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I want to find out if one polygon is inside another by giving an array of points of each vertex. Is there any simple way to do that? Edit: it's not enough to check whether minimum point of inner is greater than outer and maximum point for outer is less then inner. It's not the sufficient condition. Proof: enter image description here

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By inside you mean fully enclosed? I guess a not-so-accurate way is traversing the boundary of the enclosed polygon using a small step size and testing point-in-enclosing-polygon (paulbourke.net/geometry/insidepoly) for each point on the boundary. –  irrelephant Aug 23 '12 at 9:22
Yes, I mean fully enclosed. –  seeker Aug 23 '12 at 9:34
There's a fast way to do it (which i've outlined) but it's really tedious to code. Accurate though. –  airza Aug 24 '12 at 5:39

5 Answers 5

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Once you've checked that the minimum bounding box for polygon A lies inside that for polygon B I think you're going to have to check each edge of A for non-intersection with all the edges of B.

This is, I think, a simple approach, but I suspect you really want a clever approach which is more efficient.

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Yes, as it turned out that's not so easy task, thank you. –  seeker Aug 23 '12 at 9:37
Also note that it's possible for the bounding box of polygon A to be entirely with that of polygon B, and yet the intersection of A and B is empty, if B is concave. You'll also need to check that a vertex of A (any of them) lies with B if the edge check finds no intersections to be sure that B encompasses A –  ryanm Aug 23 '12 at 10:09
@ryanm: good point. And it gets worse, imagine a square inside a hollowed out square. In one sense the inner square is entirely inside the outer, but they have no points in common at all. Its the edge cases that make it fun. –  High Performance Mark Aug 23 '12 at 10:12

I have done something very similar using Java2D particularly the Area class. The code for that class is freely available if you want to replicate the functionality. An easier option might be to look at this library: http://www.cs.man.ac.uk/~toby/alan/software/ It should allow you to do what you want or give you starting points anyway.

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  1. some point of polygon1 lies inside of polygon2

    you can use ray casting here

  2. there are no edge-edge intersection between polygons

    for large numbers of edges space-partition trees may increase speed, for small number of edges N*M enumeration is OK

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First, use axis-aligned boundary boxes to see if they're anywhere near one another. (Essentially, draw an X-Y aligned box around each one and see if they are intersecting. This is MUCH easier than the case for polygons and generally saves a lot of time.)

If the boxes intersect, you should now perform detailed intersection testing. You'll want to draw a line perpendicular to each side of the "outside" polygon and project all of the points from both of them onto the line. Then, check that the resulting points for the inside polygon are between the points projected from the outside polygon.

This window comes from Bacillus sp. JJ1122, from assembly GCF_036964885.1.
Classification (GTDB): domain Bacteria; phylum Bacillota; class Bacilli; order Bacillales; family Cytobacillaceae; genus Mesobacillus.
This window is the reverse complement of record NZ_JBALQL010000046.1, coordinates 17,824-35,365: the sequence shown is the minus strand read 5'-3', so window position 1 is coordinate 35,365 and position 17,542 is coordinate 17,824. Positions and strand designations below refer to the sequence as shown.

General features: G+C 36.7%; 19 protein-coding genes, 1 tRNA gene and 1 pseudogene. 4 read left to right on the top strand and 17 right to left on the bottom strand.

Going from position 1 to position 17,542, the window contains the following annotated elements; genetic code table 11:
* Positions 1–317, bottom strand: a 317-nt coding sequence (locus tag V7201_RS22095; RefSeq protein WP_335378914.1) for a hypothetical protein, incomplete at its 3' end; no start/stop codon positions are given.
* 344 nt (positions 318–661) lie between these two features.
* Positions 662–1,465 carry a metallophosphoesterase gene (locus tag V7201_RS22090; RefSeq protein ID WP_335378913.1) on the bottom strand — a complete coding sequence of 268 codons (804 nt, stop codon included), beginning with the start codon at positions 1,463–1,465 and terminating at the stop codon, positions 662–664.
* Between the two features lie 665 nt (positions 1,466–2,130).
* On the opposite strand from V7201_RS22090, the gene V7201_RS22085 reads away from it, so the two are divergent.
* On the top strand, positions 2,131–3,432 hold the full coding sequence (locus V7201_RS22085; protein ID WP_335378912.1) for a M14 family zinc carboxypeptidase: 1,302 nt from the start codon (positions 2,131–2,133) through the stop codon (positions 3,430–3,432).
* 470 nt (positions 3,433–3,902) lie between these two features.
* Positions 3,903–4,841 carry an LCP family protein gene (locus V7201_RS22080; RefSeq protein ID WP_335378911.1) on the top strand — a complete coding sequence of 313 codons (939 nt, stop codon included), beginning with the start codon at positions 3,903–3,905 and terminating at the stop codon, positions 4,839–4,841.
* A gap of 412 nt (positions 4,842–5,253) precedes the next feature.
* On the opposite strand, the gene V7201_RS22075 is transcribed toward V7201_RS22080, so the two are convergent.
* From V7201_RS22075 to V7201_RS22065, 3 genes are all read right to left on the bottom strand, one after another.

I understand that example is difficult to visualize at first- I recommend this tutorial about collision detection to people interested in this area:


However, your task is slightly different as mentioned because you are projecting onto the perpendicular line for each side and you need ALL of them to contain the segment. I also suggest boning up a bit on the notion of a projection and your linear algebra if you want to do a lot of this.

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Your question is underdetermined - just giving the coordinates of each vertex is not enough to specify a polygon. Example: draw a square and fill in the diagonals. Your five vertices are the square's corners and the point at the diagonals' intersection. From these vertices, it is possible to construct four different polygons: each one is constructed by using the edges of the original drawing, while removing one single edge from the square and limiting the diagonals (I hope this is clear enough).

EDIT: Apparently it wasn't clear enough. Let a1, a2, a3, a4 be vertices corresponding to the four points of a square (say, clockwise from top left), and let a5 be a vertex corresponding to the intersection of the square's diagonals. Just for the sake of the example, here are two polygons which fit the above vertices: 1. (a1,a2),(a2,a5),(a5,a3),(a3,a4),(a4,a1). This should look like a right-facing pacman. 2. (a1,a2),(a2,a3),(a3,a4),(a4,a5),(a5,a1). This should look like a left-facing pacman.

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Yes, it's correct. There are no diagonals or other lines inside polygon except the ones that form polygon. –  seeker Aug 23 '12 at 10:28
Edited for example. If anyone understands and can clarify better, that would be nice. –  user1619428 Aug 23 '12 at 11:11
This is a comment, not an answer. That it is true is neither here nor there. –  High Performance Mark Aug 23 '12 at 12:50

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